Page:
Tuesday, September 18, 2007

Assistant U..S. Attorney's 'My Space' Page

News reports aren't getting any better for Pensacola's Assistant U.S. Attorney John David Roy Atchison.

A Michigan grand jury indicted him this afternoon on a new charge basically arising out of the same set of operative facts. He now faces, potentially, as much as life in prison, if convicted:
A U.S. prosecutor and youth sports leader from Florida who authorities say flew to Michigan for an expected sexual encounter with a 5-year-old girl was indicted on an additional charge Tuesday and ordered held without bond.
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He originally faced charges of use of the Internet to seek illicit sex, which carries a mandatory minimum of 10 years in prison and a maximum of 30 years; and interstate travel to engage in illicit sexual contact, which carries up to 30 years.

On Tuesday, a federal grand jury added a charge of crossing state lines with intent to have sex with someone under 12, which carries a minimum 30-year prison sentence and a maximum of life.

The Detroit Free Press also is reporting that Atchison had a cyber-home in the notorious internet sewer known as MySpace.com. The information supposedly comes from law enforcement sources. How they can be sure it really belonged to Atchison, we do not know.
Under the user name fldaddy04, name John and caption "Experienced, understanding Daddy," Atchison allegedly described himself in his profile as: "Handsome, educated, professional, experienced Daddy. I love younger girls. Like everything about you... how you think, talk, act. I'm very understanding and supportive... never ever judgmental."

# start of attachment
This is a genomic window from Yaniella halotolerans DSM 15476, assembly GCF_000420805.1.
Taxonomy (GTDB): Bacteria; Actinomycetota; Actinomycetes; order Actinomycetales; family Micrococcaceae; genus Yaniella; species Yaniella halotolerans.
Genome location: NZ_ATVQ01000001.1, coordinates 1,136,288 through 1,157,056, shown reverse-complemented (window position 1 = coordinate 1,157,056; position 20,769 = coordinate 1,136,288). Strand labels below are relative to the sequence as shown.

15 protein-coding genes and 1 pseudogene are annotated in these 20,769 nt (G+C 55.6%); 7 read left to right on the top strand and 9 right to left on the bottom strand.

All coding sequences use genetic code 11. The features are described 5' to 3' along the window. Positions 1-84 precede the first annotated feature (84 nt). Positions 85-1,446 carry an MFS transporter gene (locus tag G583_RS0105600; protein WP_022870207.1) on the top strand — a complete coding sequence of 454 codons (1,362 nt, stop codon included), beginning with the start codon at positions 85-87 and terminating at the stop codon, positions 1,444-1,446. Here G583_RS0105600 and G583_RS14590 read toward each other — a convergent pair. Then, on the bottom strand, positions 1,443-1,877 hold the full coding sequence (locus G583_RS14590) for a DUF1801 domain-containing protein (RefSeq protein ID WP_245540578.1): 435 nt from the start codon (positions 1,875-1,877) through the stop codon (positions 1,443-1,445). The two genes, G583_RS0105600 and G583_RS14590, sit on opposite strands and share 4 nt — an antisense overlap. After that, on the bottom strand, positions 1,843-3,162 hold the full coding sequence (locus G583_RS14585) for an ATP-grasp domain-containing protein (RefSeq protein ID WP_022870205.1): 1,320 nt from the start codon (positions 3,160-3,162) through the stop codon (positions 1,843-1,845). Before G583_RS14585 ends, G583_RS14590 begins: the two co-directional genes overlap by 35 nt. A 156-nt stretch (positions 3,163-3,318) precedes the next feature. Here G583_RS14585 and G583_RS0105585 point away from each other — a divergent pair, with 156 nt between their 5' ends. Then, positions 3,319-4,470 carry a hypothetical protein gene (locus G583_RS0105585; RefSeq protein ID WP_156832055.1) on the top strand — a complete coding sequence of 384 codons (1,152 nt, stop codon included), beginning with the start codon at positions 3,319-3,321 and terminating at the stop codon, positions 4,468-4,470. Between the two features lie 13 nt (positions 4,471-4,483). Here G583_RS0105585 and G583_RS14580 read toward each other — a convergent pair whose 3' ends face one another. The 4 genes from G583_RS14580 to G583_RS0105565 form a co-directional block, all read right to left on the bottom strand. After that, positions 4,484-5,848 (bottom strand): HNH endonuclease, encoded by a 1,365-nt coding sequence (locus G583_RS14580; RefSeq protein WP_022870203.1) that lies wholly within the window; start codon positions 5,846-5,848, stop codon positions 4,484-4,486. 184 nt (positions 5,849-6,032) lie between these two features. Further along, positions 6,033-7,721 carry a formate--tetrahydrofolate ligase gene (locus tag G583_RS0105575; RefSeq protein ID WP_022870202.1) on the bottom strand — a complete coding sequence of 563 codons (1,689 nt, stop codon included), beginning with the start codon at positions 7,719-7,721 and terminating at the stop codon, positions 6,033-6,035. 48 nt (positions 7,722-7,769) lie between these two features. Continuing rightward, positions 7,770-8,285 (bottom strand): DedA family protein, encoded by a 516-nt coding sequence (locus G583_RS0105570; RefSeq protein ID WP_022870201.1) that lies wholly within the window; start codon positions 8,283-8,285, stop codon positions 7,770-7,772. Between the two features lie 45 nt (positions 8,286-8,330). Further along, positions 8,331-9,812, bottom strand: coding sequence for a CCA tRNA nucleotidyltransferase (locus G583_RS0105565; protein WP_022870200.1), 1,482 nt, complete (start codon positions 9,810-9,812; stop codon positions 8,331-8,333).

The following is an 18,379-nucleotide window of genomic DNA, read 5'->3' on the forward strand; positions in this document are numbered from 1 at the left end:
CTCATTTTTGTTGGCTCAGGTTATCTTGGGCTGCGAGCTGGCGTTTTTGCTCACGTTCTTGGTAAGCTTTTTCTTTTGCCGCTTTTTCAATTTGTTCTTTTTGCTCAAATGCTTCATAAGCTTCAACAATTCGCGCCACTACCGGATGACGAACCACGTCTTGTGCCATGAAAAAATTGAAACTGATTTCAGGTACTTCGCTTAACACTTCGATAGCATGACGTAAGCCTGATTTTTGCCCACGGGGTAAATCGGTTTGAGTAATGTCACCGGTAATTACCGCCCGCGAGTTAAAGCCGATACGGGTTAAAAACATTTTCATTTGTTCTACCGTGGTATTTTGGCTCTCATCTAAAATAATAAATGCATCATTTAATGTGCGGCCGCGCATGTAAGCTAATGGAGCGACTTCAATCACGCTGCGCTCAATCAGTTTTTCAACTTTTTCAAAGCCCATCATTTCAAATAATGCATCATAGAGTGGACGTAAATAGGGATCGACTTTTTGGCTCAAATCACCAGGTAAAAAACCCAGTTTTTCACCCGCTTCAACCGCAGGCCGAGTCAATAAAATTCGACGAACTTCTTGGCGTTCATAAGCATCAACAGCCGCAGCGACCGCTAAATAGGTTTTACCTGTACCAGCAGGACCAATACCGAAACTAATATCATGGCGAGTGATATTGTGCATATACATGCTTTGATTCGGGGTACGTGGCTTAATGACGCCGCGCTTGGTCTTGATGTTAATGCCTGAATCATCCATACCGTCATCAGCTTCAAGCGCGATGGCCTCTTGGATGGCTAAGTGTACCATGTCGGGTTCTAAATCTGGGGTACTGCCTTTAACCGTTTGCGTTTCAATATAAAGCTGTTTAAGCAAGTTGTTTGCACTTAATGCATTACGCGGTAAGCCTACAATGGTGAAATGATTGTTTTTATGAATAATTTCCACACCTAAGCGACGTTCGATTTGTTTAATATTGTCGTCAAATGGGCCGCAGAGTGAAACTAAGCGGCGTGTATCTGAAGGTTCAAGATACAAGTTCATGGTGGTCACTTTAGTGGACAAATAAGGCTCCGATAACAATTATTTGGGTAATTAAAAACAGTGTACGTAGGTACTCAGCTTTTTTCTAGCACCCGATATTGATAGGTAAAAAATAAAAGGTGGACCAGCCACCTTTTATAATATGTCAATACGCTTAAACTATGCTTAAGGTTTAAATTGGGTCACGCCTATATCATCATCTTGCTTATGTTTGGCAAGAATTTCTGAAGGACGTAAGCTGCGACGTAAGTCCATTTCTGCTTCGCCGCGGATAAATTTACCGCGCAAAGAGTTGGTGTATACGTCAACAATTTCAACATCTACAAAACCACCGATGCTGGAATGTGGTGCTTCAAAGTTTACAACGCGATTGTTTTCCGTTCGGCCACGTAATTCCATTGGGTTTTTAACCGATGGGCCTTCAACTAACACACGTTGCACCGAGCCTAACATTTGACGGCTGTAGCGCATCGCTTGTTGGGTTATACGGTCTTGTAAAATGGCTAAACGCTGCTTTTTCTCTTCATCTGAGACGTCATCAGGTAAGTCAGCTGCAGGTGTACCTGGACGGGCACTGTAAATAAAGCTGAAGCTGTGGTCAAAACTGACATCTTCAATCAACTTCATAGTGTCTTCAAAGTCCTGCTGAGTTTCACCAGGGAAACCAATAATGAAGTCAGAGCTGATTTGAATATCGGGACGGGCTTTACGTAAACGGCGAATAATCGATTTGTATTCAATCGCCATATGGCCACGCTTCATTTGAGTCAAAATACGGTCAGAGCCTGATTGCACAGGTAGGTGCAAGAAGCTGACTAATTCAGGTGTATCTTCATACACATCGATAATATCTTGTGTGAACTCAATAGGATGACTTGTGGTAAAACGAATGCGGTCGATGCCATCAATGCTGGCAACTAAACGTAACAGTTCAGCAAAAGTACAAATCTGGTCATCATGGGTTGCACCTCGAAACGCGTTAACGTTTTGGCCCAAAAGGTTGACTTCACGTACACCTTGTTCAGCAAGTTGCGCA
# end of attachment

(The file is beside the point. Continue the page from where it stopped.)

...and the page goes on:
There's more, if you have the stomach for it, including a link to fldaddy04's MySpace.com page. Look for it yourself, if you must.

We know a professional in the juvenile crime-prevention business who routinely advises parents to order their children to show them all of their "MySpace.com" web pages -- or suffer having their computers locked away in the trunk of the car. (Warning: the results can be shocking, indeed.)

A lot of teens seem to assume parents can't comprehend computer photos or read digitalized text, so they merrily share with their "cyber friends" rank shots of themselves drinking, using drugs, and having sex, along with semi-literate narratives describing past escapades.

Apparently, teens aren't the only ones soiling the darker alleyways of MySpace.com.

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